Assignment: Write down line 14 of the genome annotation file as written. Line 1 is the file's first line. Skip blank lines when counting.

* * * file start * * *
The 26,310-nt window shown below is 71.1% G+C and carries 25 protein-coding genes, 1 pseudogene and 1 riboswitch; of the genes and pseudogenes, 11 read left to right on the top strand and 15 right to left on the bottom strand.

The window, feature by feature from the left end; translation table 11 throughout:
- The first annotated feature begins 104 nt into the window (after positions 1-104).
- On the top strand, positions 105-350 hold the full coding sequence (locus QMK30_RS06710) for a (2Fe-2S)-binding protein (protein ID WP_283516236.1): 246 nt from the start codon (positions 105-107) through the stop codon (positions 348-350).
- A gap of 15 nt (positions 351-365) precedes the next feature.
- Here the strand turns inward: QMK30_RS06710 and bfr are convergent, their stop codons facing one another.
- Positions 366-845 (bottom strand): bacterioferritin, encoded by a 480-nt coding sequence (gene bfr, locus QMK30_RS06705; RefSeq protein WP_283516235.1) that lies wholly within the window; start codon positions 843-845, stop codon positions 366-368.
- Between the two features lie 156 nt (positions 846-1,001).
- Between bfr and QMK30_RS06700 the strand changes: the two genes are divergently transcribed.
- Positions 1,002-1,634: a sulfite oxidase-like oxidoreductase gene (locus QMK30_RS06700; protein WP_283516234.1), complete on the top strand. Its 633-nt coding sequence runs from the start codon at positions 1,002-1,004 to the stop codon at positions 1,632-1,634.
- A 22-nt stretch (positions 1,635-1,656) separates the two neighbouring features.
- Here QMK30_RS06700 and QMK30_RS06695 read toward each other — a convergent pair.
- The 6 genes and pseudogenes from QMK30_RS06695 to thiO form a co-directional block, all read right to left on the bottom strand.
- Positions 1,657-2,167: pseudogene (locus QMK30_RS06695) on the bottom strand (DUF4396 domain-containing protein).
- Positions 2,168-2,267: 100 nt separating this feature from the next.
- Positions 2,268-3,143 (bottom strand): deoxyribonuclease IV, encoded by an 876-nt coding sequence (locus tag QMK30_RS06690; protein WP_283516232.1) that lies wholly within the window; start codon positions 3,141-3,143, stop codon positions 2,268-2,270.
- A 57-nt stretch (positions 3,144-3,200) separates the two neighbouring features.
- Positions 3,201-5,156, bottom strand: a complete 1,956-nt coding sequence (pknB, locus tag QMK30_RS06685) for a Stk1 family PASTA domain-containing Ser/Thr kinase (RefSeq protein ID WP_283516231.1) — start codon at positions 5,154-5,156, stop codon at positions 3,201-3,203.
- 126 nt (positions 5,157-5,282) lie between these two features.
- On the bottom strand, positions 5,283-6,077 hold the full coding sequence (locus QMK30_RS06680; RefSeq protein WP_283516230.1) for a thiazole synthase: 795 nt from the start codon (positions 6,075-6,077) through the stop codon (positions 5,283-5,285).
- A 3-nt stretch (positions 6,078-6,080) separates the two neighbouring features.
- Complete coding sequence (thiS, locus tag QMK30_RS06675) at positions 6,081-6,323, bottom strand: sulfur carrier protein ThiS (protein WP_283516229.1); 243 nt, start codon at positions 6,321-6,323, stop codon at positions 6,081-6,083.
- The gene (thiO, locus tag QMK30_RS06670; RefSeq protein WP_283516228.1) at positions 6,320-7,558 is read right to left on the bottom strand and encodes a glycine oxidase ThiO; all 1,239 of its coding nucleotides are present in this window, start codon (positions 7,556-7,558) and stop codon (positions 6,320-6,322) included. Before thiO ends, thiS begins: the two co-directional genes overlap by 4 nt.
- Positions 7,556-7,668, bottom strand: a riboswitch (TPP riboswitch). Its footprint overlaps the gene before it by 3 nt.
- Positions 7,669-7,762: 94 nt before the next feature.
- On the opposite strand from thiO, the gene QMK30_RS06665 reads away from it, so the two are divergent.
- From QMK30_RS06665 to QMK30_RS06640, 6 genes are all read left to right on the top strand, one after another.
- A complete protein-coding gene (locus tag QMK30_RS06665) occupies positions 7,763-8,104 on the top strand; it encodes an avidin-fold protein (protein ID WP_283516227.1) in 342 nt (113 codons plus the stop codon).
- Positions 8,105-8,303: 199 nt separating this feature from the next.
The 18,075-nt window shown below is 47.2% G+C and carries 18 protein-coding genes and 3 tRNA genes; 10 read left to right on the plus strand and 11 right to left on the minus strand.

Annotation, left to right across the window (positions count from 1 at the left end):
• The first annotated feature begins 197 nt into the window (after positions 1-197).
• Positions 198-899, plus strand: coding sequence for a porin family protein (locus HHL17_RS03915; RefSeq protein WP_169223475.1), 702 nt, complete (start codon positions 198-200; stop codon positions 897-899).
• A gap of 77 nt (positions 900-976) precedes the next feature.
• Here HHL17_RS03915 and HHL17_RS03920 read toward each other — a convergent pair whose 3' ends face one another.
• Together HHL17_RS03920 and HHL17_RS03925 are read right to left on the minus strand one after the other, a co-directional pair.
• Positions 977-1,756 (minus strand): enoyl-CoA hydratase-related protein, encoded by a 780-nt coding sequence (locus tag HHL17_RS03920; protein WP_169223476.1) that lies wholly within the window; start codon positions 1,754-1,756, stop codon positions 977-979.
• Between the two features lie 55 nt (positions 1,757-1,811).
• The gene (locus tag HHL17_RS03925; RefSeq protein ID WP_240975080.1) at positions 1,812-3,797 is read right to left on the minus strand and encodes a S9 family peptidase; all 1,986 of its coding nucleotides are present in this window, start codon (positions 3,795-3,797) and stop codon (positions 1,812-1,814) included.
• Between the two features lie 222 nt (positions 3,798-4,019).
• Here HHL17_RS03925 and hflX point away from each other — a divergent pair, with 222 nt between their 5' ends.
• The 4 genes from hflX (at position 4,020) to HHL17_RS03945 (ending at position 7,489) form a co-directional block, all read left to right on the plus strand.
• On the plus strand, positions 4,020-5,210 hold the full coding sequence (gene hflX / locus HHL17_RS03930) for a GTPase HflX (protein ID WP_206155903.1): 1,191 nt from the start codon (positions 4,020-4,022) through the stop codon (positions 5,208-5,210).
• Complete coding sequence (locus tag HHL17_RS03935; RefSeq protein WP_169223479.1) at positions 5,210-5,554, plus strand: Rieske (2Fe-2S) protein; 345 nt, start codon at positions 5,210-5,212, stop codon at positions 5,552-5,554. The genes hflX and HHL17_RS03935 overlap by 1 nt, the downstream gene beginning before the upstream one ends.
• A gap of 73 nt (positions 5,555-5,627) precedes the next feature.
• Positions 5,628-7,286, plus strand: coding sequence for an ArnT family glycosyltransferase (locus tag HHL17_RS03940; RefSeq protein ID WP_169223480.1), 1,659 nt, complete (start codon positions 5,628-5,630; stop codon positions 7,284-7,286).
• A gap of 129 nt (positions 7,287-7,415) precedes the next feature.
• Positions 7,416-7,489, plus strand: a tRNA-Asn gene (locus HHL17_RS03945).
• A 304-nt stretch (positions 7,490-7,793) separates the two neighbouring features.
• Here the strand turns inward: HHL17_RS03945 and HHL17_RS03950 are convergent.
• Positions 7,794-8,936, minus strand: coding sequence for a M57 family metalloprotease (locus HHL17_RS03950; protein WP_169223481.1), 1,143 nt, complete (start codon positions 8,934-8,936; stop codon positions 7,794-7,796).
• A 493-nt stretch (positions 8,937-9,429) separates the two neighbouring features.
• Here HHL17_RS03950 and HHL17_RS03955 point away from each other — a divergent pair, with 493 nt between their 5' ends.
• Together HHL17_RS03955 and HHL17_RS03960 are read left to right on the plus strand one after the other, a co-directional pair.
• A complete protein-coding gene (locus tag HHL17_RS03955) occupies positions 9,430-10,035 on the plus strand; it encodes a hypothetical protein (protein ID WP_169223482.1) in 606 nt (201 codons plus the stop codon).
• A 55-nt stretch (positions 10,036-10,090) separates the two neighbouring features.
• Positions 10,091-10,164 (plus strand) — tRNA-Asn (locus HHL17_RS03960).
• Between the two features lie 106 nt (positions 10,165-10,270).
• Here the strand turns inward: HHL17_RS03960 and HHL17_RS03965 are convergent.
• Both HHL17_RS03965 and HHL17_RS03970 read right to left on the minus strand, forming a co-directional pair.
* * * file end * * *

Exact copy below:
- Positions 1,657-2,167: pseudogene (locus QMK30_RS06695) on the bottom strand (DUF4396 domain-containing protein).